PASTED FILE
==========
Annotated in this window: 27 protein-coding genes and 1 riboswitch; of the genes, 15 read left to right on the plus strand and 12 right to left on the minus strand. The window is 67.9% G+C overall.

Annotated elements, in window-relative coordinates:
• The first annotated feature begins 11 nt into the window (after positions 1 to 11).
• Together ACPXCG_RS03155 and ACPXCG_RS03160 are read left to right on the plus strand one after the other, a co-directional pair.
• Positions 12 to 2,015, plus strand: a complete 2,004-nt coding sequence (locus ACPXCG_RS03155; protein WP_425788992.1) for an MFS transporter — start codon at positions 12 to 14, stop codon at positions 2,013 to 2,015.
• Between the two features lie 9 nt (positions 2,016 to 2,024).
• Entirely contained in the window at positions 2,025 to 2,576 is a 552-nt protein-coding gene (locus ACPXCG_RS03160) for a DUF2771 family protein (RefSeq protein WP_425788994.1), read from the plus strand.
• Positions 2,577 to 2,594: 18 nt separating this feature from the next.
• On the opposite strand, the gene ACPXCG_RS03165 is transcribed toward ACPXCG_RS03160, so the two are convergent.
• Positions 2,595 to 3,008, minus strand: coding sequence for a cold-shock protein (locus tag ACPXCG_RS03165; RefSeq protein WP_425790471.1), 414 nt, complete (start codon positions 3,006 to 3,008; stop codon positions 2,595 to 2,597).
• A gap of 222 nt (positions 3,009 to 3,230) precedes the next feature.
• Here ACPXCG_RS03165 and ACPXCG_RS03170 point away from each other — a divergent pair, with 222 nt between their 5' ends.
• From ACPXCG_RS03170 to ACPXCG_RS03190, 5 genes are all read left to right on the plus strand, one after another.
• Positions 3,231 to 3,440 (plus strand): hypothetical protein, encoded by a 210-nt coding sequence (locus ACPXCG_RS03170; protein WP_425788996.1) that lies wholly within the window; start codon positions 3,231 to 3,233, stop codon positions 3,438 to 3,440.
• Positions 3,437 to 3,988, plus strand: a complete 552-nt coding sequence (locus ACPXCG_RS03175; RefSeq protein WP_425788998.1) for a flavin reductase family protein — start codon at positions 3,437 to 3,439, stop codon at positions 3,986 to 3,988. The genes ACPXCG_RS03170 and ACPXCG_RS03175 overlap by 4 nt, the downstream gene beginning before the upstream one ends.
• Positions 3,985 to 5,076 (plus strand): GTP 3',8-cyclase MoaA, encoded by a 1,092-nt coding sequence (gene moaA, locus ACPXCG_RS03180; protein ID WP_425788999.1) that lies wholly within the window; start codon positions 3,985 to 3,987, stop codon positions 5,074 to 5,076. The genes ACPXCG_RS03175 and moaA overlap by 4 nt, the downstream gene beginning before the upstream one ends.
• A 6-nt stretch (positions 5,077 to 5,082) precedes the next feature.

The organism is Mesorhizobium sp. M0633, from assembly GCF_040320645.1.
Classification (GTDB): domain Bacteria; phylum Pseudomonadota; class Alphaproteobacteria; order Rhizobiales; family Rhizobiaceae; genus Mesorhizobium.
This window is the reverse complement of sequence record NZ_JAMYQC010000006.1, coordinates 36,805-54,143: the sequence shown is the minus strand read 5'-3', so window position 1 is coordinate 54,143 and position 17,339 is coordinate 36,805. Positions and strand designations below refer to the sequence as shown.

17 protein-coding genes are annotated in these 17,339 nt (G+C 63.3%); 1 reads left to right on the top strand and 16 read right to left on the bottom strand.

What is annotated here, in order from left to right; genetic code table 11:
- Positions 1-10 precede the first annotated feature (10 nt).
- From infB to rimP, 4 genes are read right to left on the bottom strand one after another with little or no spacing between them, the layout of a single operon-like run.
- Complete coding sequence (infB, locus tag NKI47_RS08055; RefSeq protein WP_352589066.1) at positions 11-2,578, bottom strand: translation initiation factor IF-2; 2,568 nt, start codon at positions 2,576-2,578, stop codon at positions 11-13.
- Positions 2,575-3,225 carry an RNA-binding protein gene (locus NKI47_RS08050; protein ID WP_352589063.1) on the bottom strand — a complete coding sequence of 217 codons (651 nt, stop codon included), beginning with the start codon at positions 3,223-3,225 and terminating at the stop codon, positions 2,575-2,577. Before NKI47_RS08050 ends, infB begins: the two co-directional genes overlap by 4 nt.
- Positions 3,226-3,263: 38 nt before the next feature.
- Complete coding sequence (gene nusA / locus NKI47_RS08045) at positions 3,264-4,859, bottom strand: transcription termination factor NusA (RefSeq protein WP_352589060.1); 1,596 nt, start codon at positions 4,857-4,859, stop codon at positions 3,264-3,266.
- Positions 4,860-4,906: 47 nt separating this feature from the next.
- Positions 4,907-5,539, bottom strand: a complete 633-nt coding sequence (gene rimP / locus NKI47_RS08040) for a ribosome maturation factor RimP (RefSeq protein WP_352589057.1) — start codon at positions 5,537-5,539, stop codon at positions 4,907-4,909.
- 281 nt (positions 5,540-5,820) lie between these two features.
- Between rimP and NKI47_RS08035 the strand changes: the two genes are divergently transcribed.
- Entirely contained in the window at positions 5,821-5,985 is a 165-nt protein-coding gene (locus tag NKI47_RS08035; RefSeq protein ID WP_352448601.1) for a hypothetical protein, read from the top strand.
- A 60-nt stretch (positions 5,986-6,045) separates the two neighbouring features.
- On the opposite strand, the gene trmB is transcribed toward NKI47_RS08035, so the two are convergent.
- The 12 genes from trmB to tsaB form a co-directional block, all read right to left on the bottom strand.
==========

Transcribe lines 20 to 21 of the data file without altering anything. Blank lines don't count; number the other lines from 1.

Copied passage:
This window is the reverse complement of sequence record NZ_JAMYQC010000006.1, coordinates 36,805-54,143: the sequence shown is the minus strand read 5'-3', so window position 1 is coordinate 54,143 and position 17,339 is coordinate 36,805. Positions and strand designations below refer to the sequence as shown.

17 protein-coding genes are annotated in these 17,339 nt (G+C 63.3%); 1 reads left to right on the top strand and 16 read right to left on the bottom strand.